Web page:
NODWIN Gaming was however, relentless in earning back the name for what they have been in all these years when it comes to executing events, and for a while in Day 2 it seemed like the event was finally back on track. The players themselves openly expressed their frustration with the restarts that they faced on Day 1, however they significantly reduced on Day 2. And while we did witness fewer technical difficulties and the time in between games reducing to quite an extent, technical issues were still persistent as players kept pausing every 5-10 mins complaining about the massive packet loss that they were experiencing. In fact, during a game-changing fight in the DotA finals between IW and BI, everyone disconnected from the server which stayed like that for almost 8-10 minutes. And probably any gamer can agree how such an incidence can prove to set the pace later on too.
The bigger evil however, definitely was the absolutely sub-par marketing. Seating for almost a crowd for 200 went empty NOT because the community did not turn up, but because of literally no marketing being done of the event. Why I say that with such confidence? Because for a guy living in Pune and a regular to tons of cafes too, there was literally no marketing that had been done. At one point, I even began asking people whether they were even aware that such an event was going down, and they simply had no idea. Were they living under the rock? Probably. But was there any great advertisement being done on social media or on the internet? No, there wasn’t.
Like many offline events in India, this one failed to tap into the gaming community that is not seen online in post discussions or in the hype what we see on Facebook. Being from Pune, I can assure you that there is absolutely no dearth of DotA 2 and Counter-Strike fans. One might argue that you cannot simply spoon-feed each and everyone. So what you would be saying is is that it is too much of me to ask one poster in a cafe, or one boosted post on Facebook, or inviting major media houses who would cover this event like how VGF Bangalore saw its coverage being done in mainstream media?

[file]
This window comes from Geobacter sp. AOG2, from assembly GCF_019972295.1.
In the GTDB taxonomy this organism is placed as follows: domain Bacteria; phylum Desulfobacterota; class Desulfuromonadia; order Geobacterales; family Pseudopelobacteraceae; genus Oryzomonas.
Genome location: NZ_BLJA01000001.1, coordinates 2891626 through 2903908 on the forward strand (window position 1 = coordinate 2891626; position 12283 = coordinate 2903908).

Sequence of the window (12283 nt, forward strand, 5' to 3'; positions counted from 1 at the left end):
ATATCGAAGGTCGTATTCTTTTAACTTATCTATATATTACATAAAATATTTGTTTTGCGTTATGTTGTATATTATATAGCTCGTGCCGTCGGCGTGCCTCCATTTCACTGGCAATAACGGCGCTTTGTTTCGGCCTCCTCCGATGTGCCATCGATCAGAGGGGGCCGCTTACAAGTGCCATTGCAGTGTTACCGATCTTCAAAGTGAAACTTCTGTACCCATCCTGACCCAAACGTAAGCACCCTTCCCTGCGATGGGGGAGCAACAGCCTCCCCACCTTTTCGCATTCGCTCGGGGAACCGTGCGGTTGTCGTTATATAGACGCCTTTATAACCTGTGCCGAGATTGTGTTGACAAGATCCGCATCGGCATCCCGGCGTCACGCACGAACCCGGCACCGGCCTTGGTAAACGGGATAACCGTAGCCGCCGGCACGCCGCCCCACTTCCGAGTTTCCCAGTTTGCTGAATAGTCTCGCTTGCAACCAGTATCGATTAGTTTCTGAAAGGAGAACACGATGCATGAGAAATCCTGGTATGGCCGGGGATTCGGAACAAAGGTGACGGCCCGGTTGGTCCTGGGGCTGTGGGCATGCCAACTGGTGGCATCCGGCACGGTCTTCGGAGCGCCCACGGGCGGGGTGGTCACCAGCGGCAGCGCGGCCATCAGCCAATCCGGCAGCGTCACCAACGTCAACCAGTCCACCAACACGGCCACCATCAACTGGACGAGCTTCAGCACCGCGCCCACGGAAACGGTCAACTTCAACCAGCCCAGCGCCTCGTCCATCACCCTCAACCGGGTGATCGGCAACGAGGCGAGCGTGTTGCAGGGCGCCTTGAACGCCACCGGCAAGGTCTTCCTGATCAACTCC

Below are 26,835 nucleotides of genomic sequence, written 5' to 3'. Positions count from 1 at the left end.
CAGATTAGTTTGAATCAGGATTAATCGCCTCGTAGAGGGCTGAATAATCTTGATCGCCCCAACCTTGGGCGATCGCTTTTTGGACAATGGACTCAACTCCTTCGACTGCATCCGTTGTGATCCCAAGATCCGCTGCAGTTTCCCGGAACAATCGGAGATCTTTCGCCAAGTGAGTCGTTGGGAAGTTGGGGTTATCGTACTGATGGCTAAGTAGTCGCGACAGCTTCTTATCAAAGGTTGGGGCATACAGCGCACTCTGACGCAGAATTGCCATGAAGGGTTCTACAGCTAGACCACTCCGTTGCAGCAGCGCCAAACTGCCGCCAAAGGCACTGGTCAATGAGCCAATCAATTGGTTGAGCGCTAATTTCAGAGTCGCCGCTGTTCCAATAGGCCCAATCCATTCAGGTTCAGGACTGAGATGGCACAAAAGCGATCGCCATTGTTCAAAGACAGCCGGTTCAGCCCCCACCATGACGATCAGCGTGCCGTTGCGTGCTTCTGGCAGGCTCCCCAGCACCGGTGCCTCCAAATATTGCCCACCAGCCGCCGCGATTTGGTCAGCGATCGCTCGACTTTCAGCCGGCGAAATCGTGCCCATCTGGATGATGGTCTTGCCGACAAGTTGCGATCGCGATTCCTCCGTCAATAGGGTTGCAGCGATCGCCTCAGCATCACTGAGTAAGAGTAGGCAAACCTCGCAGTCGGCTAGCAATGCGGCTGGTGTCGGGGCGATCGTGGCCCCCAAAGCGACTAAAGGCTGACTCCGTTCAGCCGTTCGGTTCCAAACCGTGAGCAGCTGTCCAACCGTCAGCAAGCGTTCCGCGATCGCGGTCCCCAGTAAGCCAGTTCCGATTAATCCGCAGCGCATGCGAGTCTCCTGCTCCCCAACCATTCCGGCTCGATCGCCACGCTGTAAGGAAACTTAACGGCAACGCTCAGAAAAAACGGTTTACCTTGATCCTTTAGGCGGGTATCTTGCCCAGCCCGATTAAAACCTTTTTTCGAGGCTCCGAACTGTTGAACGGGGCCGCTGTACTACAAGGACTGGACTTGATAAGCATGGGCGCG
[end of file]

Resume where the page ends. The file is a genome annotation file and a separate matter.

Credit is due where it is, and the production team pulled off everything neatly. As I have been told, the stream’s quality was really good, and keeping the FPS drops aside, the twitch channel hit 3000 viewers during the exciting CS: GO finals! Even for us spectators, the screen where we saw our games live was amazing, and it was a fantastic experience. In hindsight, it probably was this aspect and the main stage that made me feel that I was at an ESL event. Unlike the ones that we see on twitch, the event lacked a frenzied crowd.
Looking towards the future as I end this write-up, this event while definitely could’ve been way better in quite a few ways for someone who went there as an eSports enthusiast and for the players themselves who did not shy form expressing their frustration on Day 1, it still was nowhere near to be a bad or below average event. While I do not intend to lower the bar and expectations, I again certainly don’t mean to neglect the obvious positives of the event too. That being said, here is hoping that we see a much better event at Challenger Cup #2, scheduled at Bangalore!